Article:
Wadden is another artist who has been making the rounds in Europe for several years, but is little known on this side of the Atlantic. That will change in 2015 when Mitchell-Innes & Nash gives him a solo show in their Chelsea space. His practice lies at the intersection of the fine and applied arts. Working with a back-strap loom, Wadden intertwines acrylic yarns with wool and then stitches the material together before mounting it on raw canvas. The finished works, which he considers to be paintings, refer to high art, low art, the domestic arts, Pollock, Klee, and indigenous traditions of art making. They are mesmerizing, not only due to their final visual state, but because of the viewer is made to “feel” the labor deployed in their making. In their facture, they are also an extraordinary subversion, a softening, of the maleness usually ascribed to geometric and hard-edged abstraction.
Of all the artists on this list, Winner is the one that I am least familiar with. In fact, I first heard his name, met him and saw his work while setting up my booth at the UNTITLED Fair in Miami two weeks ago. My neighbor across the way was the fabulous Josee Bienvenu. As she was showing me around her typically immaculate booth a small painting in one corner caught my eye. It was ostensibly monochromatic, although closer inspection revealed a range of colors buried underneath the off-white top layer of paint. Bienvenu pulled out additional works - all intimately-scaled - and each one presented itself as another hard-won gem. Winner’s sense of internal structure has something to do with Stella, and his ability to attend precisely to every inch of his work reminds me of Johns. Those influences, however, do not overshadow a clearly individual practice. And collectors…the price is still right.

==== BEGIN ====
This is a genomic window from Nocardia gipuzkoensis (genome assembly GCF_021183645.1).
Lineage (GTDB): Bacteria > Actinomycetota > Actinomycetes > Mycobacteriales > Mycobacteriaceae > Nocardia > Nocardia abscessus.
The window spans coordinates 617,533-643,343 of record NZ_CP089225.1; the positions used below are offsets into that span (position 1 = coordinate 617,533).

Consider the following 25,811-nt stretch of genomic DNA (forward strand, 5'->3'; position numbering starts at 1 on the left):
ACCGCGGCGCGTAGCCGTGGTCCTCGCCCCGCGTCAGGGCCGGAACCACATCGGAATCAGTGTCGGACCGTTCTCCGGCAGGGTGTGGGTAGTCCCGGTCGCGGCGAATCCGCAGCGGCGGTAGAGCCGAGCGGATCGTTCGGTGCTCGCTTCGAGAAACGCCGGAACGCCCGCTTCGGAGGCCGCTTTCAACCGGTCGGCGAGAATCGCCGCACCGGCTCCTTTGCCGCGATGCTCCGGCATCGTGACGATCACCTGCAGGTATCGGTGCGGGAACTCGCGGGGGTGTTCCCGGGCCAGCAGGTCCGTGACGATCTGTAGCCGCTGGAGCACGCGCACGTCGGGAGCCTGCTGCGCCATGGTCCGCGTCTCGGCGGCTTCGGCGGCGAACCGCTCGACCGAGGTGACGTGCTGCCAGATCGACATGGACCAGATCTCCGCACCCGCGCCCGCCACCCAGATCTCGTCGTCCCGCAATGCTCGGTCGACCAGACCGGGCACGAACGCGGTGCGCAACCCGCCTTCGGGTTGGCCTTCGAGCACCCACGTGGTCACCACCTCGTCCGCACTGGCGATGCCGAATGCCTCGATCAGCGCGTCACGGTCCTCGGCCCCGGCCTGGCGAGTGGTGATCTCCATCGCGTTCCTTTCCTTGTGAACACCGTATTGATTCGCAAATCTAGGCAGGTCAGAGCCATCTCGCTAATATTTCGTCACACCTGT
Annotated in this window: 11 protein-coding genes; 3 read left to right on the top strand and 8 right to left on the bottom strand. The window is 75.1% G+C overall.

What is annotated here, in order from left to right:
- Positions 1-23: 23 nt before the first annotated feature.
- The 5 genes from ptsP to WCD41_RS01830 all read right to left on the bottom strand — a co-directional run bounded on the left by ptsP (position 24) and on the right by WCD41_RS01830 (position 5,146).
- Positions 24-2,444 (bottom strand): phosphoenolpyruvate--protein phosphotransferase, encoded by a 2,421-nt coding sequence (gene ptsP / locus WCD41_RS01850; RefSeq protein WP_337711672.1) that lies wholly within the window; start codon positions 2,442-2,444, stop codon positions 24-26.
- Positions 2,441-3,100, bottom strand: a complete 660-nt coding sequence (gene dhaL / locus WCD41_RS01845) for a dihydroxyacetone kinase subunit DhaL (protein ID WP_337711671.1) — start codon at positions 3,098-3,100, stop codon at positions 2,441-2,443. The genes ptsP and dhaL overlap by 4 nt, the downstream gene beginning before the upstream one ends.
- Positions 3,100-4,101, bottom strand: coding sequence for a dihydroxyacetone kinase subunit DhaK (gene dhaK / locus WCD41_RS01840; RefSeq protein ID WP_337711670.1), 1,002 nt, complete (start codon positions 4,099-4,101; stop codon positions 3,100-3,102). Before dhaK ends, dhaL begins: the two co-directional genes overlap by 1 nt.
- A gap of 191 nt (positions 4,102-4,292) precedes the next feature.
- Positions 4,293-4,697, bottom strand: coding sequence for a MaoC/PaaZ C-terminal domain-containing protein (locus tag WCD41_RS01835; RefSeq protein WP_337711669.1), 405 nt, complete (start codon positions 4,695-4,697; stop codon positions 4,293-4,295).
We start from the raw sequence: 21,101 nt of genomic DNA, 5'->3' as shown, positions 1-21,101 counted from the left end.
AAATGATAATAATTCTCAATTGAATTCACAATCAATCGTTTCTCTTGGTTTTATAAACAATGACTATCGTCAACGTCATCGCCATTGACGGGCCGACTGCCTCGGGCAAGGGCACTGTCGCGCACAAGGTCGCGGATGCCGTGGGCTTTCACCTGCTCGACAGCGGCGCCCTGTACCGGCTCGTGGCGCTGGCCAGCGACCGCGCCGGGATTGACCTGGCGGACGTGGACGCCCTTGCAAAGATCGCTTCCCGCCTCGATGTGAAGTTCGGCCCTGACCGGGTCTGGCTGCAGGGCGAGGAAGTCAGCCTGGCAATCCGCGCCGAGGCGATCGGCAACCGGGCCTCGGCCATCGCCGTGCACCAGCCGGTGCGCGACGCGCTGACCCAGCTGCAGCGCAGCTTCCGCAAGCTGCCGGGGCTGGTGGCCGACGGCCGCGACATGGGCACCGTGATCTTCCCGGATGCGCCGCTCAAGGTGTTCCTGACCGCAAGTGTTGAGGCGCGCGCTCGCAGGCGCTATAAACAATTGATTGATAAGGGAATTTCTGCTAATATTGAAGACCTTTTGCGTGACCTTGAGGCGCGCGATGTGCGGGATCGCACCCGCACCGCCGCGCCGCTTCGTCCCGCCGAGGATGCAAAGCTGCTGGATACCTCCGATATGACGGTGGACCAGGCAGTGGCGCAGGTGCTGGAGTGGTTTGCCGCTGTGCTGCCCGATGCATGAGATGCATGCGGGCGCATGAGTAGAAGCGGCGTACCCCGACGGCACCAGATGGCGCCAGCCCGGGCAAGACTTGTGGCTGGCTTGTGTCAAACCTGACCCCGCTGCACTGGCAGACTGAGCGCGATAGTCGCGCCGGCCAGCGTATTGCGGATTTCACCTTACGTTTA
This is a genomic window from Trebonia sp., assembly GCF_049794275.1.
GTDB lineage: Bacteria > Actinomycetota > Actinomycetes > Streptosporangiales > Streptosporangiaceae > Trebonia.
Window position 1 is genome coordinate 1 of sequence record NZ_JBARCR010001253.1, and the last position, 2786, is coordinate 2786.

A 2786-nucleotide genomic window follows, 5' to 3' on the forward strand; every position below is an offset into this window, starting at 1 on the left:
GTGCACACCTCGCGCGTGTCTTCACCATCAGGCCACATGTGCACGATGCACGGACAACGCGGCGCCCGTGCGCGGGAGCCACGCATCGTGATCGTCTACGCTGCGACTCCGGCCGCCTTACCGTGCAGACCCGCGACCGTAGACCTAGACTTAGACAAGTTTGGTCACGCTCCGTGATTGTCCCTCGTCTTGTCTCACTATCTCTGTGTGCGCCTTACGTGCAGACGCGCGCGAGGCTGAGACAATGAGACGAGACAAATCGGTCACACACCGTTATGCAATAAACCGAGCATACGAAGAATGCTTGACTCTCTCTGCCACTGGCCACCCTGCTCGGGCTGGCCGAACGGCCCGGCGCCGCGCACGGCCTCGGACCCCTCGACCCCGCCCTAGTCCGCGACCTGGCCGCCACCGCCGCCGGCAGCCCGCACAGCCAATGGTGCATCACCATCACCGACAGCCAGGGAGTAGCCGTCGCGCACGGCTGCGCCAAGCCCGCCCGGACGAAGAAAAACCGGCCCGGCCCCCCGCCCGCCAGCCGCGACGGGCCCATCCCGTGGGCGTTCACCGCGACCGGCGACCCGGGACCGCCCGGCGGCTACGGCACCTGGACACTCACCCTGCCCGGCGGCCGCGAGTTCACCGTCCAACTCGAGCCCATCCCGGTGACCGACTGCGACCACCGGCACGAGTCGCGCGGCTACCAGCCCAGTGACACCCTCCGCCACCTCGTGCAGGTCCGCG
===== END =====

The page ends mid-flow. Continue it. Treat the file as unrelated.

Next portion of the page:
I first saw Wolowiec’s work at a 2013 California College of the Arts Thesis Exhibition in San Francisco. I stopped by with a friend of mine, who pointed the work out. It looked good. I missed her one-person show at Anat Ebgi in Los Angeles in 2014, so I was excited that Ebgi was bringing her work to the NADA Miami Art Fair later that year. If you only looked at reproductions, you might be tempted to lump Wolowiec in with the dozens of other artists now busy producing Process Painting, or what many have now begun to call Zombie Painting. Seeing them in person is a must. Wolowiec’s “process” is extraordinarily nuanced and labor-intensive. Culling images from social media sites, she prints them pixel by pixel onto threads of material that are then woven to create a textile. There is an amazing buzz that occurs as digital and handmade collide. Collectors in Miami liked the work and quickly snapped them up, which bodes well for Lisa Cooley, who will have a one-woman show of Wolowiec’s work at her New York space in 2015.